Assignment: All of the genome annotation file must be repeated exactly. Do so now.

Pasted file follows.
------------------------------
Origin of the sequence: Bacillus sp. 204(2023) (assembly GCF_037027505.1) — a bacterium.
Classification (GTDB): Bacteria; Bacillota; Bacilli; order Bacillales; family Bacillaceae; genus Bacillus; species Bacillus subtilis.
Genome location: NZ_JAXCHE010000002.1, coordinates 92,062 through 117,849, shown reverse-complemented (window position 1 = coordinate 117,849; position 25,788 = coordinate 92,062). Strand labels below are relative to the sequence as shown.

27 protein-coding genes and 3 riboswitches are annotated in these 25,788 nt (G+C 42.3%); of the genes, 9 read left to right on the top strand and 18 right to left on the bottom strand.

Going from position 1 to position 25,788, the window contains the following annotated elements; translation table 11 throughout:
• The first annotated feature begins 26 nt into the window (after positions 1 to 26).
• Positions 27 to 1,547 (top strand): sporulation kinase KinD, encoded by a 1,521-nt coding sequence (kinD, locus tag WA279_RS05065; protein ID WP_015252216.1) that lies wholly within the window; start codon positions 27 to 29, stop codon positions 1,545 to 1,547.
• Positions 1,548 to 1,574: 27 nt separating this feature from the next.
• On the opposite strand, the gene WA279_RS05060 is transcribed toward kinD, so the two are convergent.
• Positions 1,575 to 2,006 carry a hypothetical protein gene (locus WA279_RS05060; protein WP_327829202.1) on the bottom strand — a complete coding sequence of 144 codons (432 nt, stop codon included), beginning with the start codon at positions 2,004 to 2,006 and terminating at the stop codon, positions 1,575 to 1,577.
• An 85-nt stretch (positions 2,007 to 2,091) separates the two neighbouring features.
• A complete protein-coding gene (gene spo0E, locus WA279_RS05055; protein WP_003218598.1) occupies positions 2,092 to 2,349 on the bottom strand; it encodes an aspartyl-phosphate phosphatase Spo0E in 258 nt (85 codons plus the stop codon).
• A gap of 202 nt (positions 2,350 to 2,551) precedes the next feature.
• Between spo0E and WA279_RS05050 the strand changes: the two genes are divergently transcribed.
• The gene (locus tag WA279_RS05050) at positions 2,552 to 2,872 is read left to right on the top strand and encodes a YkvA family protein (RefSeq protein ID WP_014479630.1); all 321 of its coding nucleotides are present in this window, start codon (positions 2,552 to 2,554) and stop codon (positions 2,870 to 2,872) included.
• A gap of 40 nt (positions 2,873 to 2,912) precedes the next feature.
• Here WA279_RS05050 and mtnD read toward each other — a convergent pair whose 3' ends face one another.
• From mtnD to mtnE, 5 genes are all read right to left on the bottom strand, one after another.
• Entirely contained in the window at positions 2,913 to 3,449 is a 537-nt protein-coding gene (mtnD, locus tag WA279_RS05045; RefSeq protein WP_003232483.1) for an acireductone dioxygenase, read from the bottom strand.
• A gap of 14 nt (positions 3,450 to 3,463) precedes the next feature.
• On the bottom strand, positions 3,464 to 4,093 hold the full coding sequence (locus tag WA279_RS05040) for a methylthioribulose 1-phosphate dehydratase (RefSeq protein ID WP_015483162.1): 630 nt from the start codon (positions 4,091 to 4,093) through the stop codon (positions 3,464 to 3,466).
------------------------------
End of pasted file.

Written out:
Origin of the sequence: Bacillus sp. 204(2023) (assembly GCF_037027505.1) — a bacterium.
Classification (GTDB): Bacteria; Bacillota; Bacilli; order Bacillales; family Bacillaceae; genus Bacillus; species Bacillus subtilis.
Genome location: NZ_JAXCHE010000002.1, coordinates 92,062 through 117,849, shown reverse-complemented (window position 1 = coordinate 117,849; position 25,788 = coordinate 92,062). Strand labels below are relative to the sequence as shown.

27 protein-coding genes and 3 riboswitches are annotated in these 25,788 nt (G+C 42.3%); of the genes, 9 read left to right on the top strand and 18 right to left on the bottom strand.

Going from position 1 to position 25,788, the window contains the following annotated elements; translation table 11 throughout:
• The first annotated feature begins 26 nt into the window (after positions 1 to 26).
• Positions 27 to 1,547 (top strand): sporulation kinase KinD, encoded by a 1,521-nt coding sequence (kinD, locus tag WA279_RS05065; protein ID WP_015252216.1) that lies wholly within the window; start codon positions 27 to 29, stop codon positions 1,545 to 1,547.
• Positions 1,548 to 1,574: 27 nt separating this feature from the next.
• On the opposite strand, the gene WA279_RS05060 is transcribed toward kinD, so the two are convergent.
• Positions 1,575 to 2,006 carry a hypothetical protein gene (locus WA279_RS05060; protein WP_327829202.1) on the bottom strand — a complete coding sequence of 144 codons (432 nt, stop codon included), beginning with the start codon at positions 2,004 to 2,006 and terminating at the stop codon, positions 1,575 to 1,577.
• An 85-nt stretch (positions 2,007 to 2,091) separates the two neighbouring features.
• A complete protein-coding gene (gene spo0E, locus WA279_RS05055; protein WP_003218598.1) occupies positions 2,092 to 2,349 on the bottom strand; it encodes an aspartyl-phosphate phosphatase Spo0E in 258 nt (85 codons plus the stop codon).
• A gap of 202 nt (positions 2,350 to 2,551) precedes the next feature.
• Between spo0E and WA279_RS05050 the strand changes: the two genes are divergently transcribed.
• The gene (locus tag WA279_RS05050) at positions 2,552 to 2,872 is read left to right on the top strand and encodes a YkvA family protein (RefSeq protein ID WP_014479630.1); all 321 of its coding nucleotides are present in this window, start codon (positions 2,552 to 2,554) and stop codon (positions 2,870 to 2,872) included.
• A gap of 40 nt (positions 2,873 to 2,912) precedes the next feature.
• Here WA279_RS05050 and mtnD read toward each other — a convergent pair whose 3' ends face one another.
• From mtnD to mtnE, 5 genes are all read right to left on the bottom strand, one after another.
• Entirely contained in the window at positions 2,913 to 3,449 is a 537-nt protein-coding gene (mtnD, locus tag WA279_RS05045; RefSeq protein WP_003232483.1) for an acireductone dioxygenase, read from the bottom strand.
• A gap of 14 nt (positions 3,450 to 3,463) precedes the next feature.
• On the bottom strand, positions 3,464 to 4,093 hold the full coding sequence (locus tag WA279_RS05040) for a methylthioribulose 1-phosphate dehydratase (RefSeq protein ID WP_015483162.1): 630 nt from the start codon (positions 4,091 to 4,093) through the stop codon (positions 3,464 to 3,466).